Many cuisines have some form of a dumpling. In Chinese cuisine, dumplings are made with different fillings, wrappers, and prep methods. There are even restaurants that specialize in dumplings. If you get a chance to dine at Din Tai Fung, I highly recommend doing so. Your tastebuds will thank you!
One of the simplest dumplings to make is Shuijiao (dumplings boiled in water). It’s true homestyle cooking made with simple ingredients and with a little help, you can assemble a large quantity quickly. Then all you do is boil them up and serve them with a dipping sauce for a delicious meal.
Store-Bought vs. Homemade Wrappers
We usually buy ready-made wrappers to make it super quick and prefer those brands found in Asian markets rather than the thicker kinds found in stores like Whole Foods or HyVee. If you’re game for trying to make your own wrappers, I’ve included instructions for that in the recipe (along with a video). Otherwise, it’s worth a trip to the Asian Market to buy these wrappers.
When we use store-bought wrappers, one person scoops the filling onto the wrappers and the rest of us fold. We have contests with the kids to see who can fold their dumpling the neatest and fastest (everything can be made into a game in my husband’s mind)! It certainly makes the time fly as we work through a batch of filling. If you’re making your own wrappers, I find it best to have one or two people roll out the wrappers while the rest fill and fold. The pleats shown in the video are not critical. You can make it simpler by wetting the edges with water and folding the wrapper over the filling to make a triangle.
Entertainment plus Nourishment
I like making this dinner on an evening when we have a little more time so we can enjoy it as entertainment as well as nourishment. It also means I’m not stuck in the kitchen alone. My partner and kids are happy to help fold dumplings because everyone knows what to do and it becomes a friendly competition. As crazy as it sounds, we have fun making these together. I hope you’ll give it a try. And if you do, let me know how it went!
After you fold the dumplings, you can freeze them on a tray uncooked. When you want to cook them, put them into boiling water frozen and proceed with the instructions. If you have leftover boiled dumplings, you can pan-fry them and have them as an appetizer or as part of an Asian meal. Either way, it’s a great way to have a meal ready to go!Print
Humble pork, green onion, and cabbage dumplings that taste great boiled served alongside a dipping sauce. A great dish to make and enjoy with others.
- 3 C. All-purpose flour
- 3/4 C. cold water
- Extra flour as needed during kneading
- 1 pound cabbage, finely chopped
- 1 teaspoon salt
- 1 pound ground pork
- 3 Tablespoons toasted sesame oil
- 3/4 teaspoon salt
- 1/4 teaspon pepper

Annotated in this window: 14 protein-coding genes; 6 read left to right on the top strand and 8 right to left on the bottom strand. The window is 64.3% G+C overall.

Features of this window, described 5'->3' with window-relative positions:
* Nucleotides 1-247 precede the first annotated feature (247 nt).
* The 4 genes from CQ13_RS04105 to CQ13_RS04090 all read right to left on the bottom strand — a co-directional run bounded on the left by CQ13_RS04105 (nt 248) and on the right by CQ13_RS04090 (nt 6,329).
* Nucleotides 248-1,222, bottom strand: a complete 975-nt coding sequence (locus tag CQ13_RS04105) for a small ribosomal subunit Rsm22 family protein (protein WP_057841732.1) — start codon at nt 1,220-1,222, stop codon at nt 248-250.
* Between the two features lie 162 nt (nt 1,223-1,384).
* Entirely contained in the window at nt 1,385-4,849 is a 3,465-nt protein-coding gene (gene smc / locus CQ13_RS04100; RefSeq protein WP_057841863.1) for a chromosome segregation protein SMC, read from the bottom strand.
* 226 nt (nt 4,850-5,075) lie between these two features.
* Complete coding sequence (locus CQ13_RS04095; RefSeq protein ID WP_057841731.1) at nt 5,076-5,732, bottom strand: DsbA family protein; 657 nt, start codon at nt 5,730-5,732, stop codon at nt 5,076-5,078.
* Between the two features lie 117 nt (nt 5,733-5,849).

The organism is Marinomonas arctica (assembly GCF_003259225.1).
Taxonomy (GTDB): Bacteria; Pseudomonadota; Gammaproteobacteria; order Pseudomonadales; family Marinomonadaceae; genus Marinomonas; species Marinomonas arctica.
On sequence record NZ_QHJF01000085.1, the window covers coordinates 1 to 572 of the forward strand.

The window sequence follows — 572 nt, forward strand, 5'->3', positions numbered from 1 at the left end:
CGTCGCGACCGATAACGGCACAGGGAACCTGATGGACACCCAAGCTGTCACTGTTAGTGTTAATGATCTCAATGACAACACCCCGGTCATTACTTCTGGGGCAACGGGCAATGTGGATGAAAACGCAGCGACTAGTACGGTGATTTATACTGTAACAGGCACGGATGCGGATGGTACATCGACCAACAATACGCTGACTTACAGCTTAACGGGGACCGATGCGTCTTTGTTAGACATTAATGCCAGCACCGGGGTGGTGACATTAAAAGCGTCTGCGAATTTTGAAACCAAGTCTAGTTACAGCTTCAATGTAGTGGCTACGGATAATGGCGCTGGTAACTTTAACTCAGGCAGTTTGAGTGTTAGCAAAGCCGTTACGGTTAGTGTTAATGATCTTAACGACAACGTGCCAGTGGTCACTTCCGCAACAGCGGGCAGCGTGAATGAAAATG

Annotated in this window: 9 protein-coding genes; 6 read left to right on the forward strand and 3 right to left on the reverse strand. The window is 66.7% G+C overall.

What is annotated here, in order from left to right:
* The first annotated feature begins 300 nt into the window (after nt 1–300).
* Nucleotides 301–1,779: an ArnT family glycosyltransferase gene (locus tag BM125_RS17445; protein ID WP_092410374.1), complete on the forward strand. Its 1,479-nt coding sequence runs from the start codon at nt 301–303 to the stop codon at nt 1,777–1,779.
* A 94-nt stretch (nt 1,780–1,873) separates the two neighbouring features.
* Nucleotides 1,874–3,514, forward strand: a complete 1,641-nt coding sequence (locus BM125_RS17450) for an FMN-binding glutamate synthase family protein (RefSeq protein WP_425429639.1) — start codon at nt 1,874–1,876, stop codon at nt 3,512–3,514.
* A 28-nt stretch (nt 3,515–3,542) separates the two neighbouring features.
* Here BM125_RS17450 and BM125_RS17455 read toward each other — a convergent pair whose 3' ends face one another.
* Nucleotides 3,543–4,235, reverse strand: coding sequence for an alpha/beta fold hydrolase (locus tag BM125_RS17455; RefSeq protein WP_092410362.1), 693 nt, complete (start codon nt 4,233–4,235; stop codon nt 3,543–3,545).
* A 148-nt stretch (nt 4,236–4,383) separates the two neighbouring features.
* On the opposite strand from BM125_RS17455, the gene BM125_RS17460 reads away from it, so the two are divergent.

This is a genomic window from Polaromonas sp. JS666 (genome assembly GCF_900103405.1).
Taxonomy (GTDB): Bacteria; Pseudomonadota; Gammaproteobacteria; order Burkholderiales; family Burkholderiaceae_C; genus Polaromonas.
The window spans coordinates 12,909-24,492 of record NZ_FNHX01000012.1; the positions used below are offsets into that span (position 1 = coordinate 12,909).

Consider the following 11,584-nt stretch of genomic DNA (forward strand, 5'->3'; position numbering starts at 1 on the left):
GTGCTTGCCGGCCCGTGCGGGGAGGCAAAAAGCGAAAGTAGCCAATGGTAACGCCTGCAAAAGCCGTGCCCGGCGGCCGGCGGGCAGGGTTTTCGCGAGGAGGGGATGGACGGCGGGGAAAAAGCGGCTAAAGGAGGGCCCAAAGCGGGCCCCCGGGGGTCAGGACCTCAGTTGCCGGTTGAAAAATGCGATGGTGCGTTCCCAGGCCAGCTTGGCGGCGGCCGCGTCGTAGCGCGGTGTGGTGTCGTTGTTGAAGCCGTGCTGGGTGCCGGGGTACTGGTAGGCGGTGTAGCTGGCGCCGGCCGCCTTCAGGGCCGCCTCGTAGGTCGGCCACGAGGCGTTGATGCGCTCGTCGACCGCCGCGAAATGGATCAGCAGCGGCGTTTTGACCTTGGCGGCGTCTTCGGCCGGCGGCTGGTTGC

- 4 bunches green onions, finely chopped
- 1/4 cup soy sauce
- 1 teaspoon honey or maple syrup
- 1 teaspoon toasted sesame oil
- 2 teaspoons rice vinegar
- 2 teaspoons chili garlic sauce (or substitute sriracha to taste)
- 2 teaspoons finely chopped green onions
- Add water to flour in a large bowl. Knead into a smooth dough by hand or using a dough hook (about 5 minutes).
- Roll kneaded dough into a ball and cover with plastic wrap. Let sit about 1 hour (it helps make dough more pliable).
- Roll dough into a rope and cut into 48 pieces.
- Use a rolling pin to roll each piece into a thin circle.
- Finely chop cabbage by hand or in a food processor. Place in a medium bowl and toss with 1 teaspoon salt. Let sit for 10 minutes while you assemble the filling.
- In a large bowl, combine pork, sesame oil, salt, pepper, and green onions. After the salted cabbage has had a chance to release water, use your hands or a clean dish towel to squeeze out any remaining water. Add cabbage to the pork mixture and mix well (your hands work awesome for this!).
- Fill a small bowl with water. You can fold a lot of dumplings quickly when one person rolls out the wrapper, one scoops the filling into the wrappers and one or more people do the folding.
- Put 1/2 tablespoon of filling in the center of a wrapper. Lay them out on a clean work surface.
- For folding the dumpling- wet your finger and run it along the edge of the wrapper. Fold over the wrapper to make a triangle, pressing the edges to seal. You can leave it like that or take the extra step to make pleats (see video). Put wrapped dumplings on a cookie sheet.
- Fill a large pot (6 or 8 qt) 2/3 with water and bring to a boil. Add about 20 dumplings and stir the pot to prevent sticking. Bring it back to a boil, then add 1 cup cold water to stop the boiling process. When it comes to a boil again, repeat the process by adding another cup of water and bringing it to boil again. Scoop out the dumplings and drain in a colander, then put on a platter. When a few batches are done, we start eating and continue boiling more batches until it’s all cooked.
- Return water to a boil, put in another batch, and repeat the process until you’ve cooked all the dumplings. Serve with dipping sauce.
Dipping sauce: In a small bowl, combine soy sauce, honey, and vinegar. Stir until honey dissolves. Add remaining ingredients and mix well.
To make it even faster, substitute 2 packages of ready made wrappers for homemade ones, found in the frozen aisle of Asian markets.
The process of bringing it to a boil and then adding cold water helps keep the wrappers from breaking. The filling is fully cooked by the second boil.
Leftover wrappers can be sliced and fried in oil (I like avocado oil) to make won ton strips for salad. Leftover boiled dumplings can be fried in oil on medium-high heat.
You can freeze uncooked dumplings for 3 months. Boil directly from freezer, following directions above.
- Category: Dinner
- Method: Boil
- Cuisine: Chinese
- Serving Size: 10 dumplings